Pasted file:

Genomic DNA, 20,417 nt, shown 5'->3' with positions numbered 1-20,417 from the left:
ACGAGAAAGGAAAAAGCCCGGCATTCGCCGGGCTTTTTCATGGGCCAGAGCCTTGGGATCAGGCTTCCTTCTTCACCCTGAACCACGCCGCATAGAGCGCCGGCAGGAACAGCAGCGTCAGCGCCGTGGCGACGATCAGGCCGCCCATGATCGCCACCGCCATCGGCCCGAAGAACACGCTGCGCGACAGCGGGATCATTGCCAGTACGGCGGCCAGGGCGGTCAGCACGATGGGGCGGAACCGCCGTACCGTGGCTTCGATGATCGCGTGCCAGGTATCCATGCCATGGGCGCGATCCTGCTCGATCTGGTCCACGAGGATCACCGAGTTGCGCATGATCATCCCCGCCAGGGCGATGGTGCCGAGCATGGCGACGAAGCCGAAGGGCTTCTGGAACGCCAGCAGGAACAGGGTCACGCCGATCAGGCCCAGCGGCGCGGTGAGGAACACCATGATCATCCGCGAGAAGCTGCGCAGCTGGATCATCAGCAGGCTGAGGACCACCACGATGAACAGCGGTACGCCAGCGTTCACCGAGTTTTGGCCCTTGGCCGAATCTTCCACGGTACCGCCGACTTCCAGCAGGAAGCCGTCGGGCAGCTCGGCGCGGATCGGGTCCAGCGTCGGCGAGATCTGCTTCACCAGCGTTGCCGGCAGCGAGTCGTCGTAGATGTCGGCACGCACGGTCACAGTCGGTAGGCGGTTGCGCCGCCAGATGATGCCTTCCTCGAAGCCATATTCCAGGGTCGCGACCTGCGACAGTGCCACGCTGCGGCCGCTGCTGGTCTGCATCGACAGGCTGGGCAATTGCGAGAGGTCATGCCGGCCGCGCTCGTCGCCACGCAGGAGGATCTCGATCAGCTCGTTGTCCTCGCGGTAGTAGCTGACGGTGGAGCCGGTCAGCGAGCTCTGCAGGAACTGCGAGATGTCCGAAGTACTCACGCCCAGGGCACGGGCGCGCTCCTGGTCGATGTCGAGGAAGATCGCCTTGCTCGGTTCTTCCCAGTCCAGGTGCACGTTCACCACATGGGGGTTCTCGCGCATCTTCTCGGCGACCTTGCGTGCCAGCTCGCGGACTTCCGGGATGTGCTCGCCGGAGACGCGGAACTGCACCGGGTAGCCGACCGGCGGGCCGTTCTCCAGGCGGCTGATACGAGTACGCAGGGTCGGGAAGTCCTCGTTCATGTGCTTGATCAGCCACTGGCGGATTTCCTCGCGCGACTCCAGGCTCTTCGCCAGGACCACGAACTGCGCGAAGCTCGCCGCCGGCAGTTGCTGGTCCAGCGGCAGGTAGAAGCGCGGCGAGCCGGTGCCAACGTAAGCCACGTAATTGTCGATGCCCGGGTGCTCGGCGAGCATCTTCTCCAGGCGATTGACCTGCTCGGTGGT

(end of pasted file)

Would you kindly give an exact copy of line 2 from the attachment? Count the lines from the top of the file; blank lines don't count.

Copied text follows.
ACGAGAAAGGAAAAAGCCCGGCATTCGCCGGGCTTTTTCATGGGCCAGAGCCTTGGGATCAGGCTTCCTTCTTCACCCTGAACCACGCCGCATAGAGCGCCGGCAGGAACAGCAGCGTCAGCGCCGTGGCGACGATCAGGCCGCCCATGATCGCCACCGCCATCGGCCCGAAGAACACGCTGCGCGACAGCGGGATCATTGCCAGTACGGCGGCCAGGGCGGTCAGCACGATGGGGCGGAACCGCCGTACCGTGGCTTCGATGATCGCGTGCCAGGTATCCATGCCATGGGCGCGATCCTGCTCGATCTGGTCCACGAGGATCACCGAGTTGCGCATGATCATCCCCGCCAGGGCGATGGTGCCGAGCATGGCGACGAAGCCGAAGGGCTTCTGGAACGCCAGCAGGAACAGGGTCACGCCGATCAGGCCCAGCGGCGCGGTGAGGAACACCATGATCATCCGCGAGAAGCTGCGCAGCTGGATCATCAGCAGGCTGAGGACCACCACGATGAACAGCGGTACGCCAGCGTTCACCGAGTTTTGGCCCTTGGCCGAATCTTCCACGGTACCGCCGACTTCCAGCAGGAAGCCGTCGGGCAGCTCGGCGCGGATCGGGTCCAGCGTCGGCGAGATCTGCTTCACCAGCGTTGCCGGCAGCGAGTCGTCGTAGATGTCGGCACGCACGGTCACAGTCGGTAGGCGGTTGCGCCGCCAGATGATGCCTTCCTCGAAGCCATATTCCAGGGTCGCGACCTGCGACAGTGCCACGCTGCGGCCGCTGCTGGTCTGCATCGACAGGCTGGGCAATTGCGAGAGGTCATGCCGGCCGCGCTCGTCGCCACGCAGGAGGATCTCGATCAGCTCGTTGTCCTCGCGGTAGTAGCTGACGGTGGAGCCGGTCAGCGAGCTCTGCAGGAACTGCGAGATGTCCGAAGTACTCACGCCCAGGGCACGGGCGCGCTCCTGGTCGATGTCGAGGAAGATCGCCTTGCTCGGTTCTTCCCAGTCCAGGTGCACGTTCACCACATGGGGGTTCTCGCGCATCTTCTCGGCGACCTTGCGTGCCAGCTCGCGGACTTCCGGGATGTGCTCGCCGGAGACGCGGAACTGCACCGGGTAGCCGACCGGCGGGCCGTTCTCCAGGCGGCTGATACGAGTACGCAGGGTCGGGAAGTCCTCGTTCATGTGCTTGATCAGCCACTGGCGGATTTCCTCGCGCGACTCCAGGCTCTTCGCCAGGACCACGAACTGCGCGAAGCTCGCCGCCGGCAGTTGCTGGTCCAGCGGCAGGTAGAAGCGCGGCGAGCCGGTGCCAACGTAAGCCACGTAATTGTCGATGCCCGGGTGCTCGGCGAGCATCTTCTCCAGGCGATTGACCTGCTCGGTGGT